While you can get away with ordinary hardware (a workstation, for example) I would suggest getting some type of server for this part. You can pick up a relatively robust older server from eBay for a few hundred dollars. This will include RAID which makes hard drive failures a thing of the past and it will generally make your infrastructure more reliable.
You say, “But older hardware isn’t under warranty. If it breaks, it will leave my business unable to operate.” Hold on to that thought until the surprise at the end.
Great, you have workstations up and running, you have internet access, and your entire network has unified logins. Where do you store data? Enter trueNAS…
The NAS (trueNAS)
TrueNAS, a dedicated NAS or Network Attached Storage device.
With trueNAS , the most popular open source storage solution, you can have a single machine that holds all your company data. All your spreadsheets, PDFs, and any other documents that your company needs to operate.
Why not just store the documents on each computer? If a user moves to another machine, those documents won’t follow him or her to a different machine.
If Karen in accounting accidentally deletes a document, the document can easily be restored in minutes with a feature built-in called, “snapshots”. This feature takes a snapshot of ALL your data at an interval that you define. In addition to helping Karen, many companies have been getting hit by ransomware in which every document in the company gets encrypted and can only be recovered by paying a ransom to criminals.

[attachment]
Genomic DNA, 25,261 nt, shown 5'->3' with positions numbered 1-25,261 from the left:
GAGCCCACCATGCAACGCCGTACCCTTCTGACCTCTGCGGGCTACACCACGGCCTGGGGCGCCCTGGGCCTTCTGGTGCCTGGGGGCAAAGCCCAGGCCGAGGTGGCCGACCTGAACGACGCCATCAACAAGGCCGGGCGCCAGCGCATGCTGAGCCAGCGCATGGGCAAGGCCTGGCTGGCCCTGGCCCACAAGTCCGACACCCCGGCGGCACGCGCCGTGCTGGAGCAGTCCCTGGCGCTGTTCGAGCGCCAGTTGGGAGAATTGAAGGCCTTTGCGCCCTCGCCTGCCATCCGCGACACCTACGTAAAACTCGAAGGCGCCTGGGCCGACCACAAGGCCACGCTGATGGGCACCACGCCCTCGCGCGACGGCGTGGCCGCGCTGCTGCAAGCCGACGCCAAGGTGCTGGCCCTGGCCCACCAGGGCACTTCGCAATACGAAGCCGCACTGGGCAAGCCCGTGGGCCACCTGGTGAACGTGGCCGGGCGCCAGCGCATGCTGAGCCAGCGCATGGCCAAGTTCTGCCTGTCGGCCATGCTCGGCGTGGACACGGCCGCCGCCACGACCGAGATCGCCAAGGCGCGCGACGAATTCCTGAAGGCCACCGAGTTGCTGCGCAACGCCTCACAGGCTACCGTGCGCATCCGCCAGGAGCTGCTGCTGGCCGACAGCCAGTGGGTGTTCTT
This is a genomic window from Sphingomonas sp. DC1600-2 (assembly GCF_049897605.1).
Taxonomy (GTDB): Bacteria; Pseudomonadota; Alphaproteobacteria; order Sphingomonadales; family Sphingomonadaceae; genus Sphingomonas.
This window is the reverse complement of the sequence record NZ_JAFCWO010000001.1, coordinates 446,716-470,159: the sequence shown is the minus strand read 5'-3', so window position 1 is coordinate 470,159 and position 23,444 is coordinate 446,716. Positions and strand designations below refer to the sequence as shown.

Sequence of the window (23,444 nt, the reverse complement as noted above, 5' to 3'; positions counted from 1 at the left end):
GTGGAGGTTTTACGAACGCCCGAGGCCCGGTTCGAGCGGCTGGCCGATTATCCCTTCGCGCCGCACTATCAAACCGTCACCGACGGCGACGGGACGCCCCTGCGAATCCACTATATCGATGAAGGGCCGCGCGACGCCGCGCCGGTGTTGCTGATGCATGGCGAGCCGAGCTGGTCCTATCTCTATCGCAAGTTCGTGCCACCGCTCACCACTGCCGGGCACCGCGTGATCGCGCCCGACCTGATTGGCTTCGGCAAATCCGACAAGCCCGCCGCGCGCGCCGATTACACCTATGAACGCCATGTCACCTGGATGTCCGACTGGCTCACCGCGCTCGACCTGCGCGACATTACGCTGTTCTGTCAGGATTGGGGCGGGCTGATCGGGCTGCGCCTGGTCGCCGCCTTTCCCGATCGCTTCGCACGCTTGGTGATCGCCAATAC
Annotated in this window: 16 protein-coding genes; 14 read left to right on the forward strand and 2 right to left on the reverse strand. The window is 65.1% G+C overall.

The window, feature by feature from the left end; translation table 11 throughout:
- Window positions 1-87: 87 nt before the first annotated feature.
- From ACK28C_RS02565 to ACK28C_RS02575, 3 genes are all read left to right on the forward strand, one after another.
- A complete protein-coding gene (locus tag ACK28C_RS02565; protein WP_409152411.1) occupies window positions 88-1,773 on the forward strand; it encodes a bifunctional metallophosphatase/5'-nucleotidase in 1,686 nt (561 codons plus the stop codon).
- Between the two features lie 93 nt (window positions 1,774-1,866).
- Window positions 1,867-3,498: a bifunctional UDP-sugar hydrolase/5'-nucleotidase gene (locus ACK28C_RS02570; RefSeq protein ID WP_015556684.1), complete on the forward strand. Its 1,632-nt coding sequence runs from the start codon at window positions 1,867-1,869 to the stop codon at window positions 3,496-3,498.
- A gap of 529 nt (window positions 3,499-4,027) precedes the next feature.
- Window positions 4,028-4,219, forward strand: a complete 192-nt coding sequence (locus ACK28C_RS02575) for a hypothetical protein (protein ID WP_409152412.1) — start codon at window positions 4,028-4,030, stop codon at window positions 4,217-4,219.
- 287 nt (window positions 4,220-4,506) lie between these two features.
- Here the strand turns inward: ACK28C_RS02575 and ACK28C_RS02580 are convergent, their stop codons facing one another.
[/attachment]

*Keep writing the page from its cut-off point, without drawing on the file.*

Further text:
With TrueNAS, if your company suffers from ransomware (with proper preparation, it won’t), you simply tell the trueNAS to go back to the point right before the ransomware attack. Karen in accounting might lose an hour or so of work (the snapshots feature can run as often as every 5 minutes!).
Another way your company could benefit from a NAS (trueNAS particularly) is disaster recovery. TrueNAS can be configured to replicate all its data to either another trueNAS box (onsite or at a remote location) or it can replicate to a cloud service like AWS. You would be covered for almost anything from accidental file deletion(Stop picking on Karen!) to a hardware failure of the NAS, to a devastating earthquake that renders your company temporarily closed due to destroyed offices.
The database engine
This might seem like a daunting task but adding a database server is as simple as running a single command on a Linux server. This role can be added to the samba server that is already running or if it’s going to be used a lot, it can run on its hardware. Remember, you aren’t paying to license per server anymore!
The “MYSQL” database engine is open source and free. It scales well and is easy to set up and use. It is considered the “go-to” engine for internet usage and websites.
Well, setting up databases was easier than we thought! Now let’s protect all that data.
Scanning & Printing
Linux is known for being flexible when it comes to printing. You can use almost anything you like from a cheap inkjet printer to a full-featured color laser printer.
For scanning documents, nothing beats a sheet-fed scanner that sends them to a network folder. Remember that fancy NAS that we set up?
In a nutshell, backups should protect:
- Company files
- Server data
- The servers themselves
Workstations are easily backed up using software called “urbackup”, an open source software package that consists of a server where all the data is stored and the agent that runs on the workstations. The server piece can run as a “jail” (a virtual machine or container) on the trueNAS machine but if you have a lot of workstations to backup, a dedicated server with lots of slow, inexpensive drives would be a better place to store all the data.
Even though you are only backing up the workstations themselves, you would be shocked at how much space would be needed. We recommend keeping a very recent backup (in case of a hardware failure) and a backup from one week ago, and one month ago. 3 Backups per workstation at a minimum.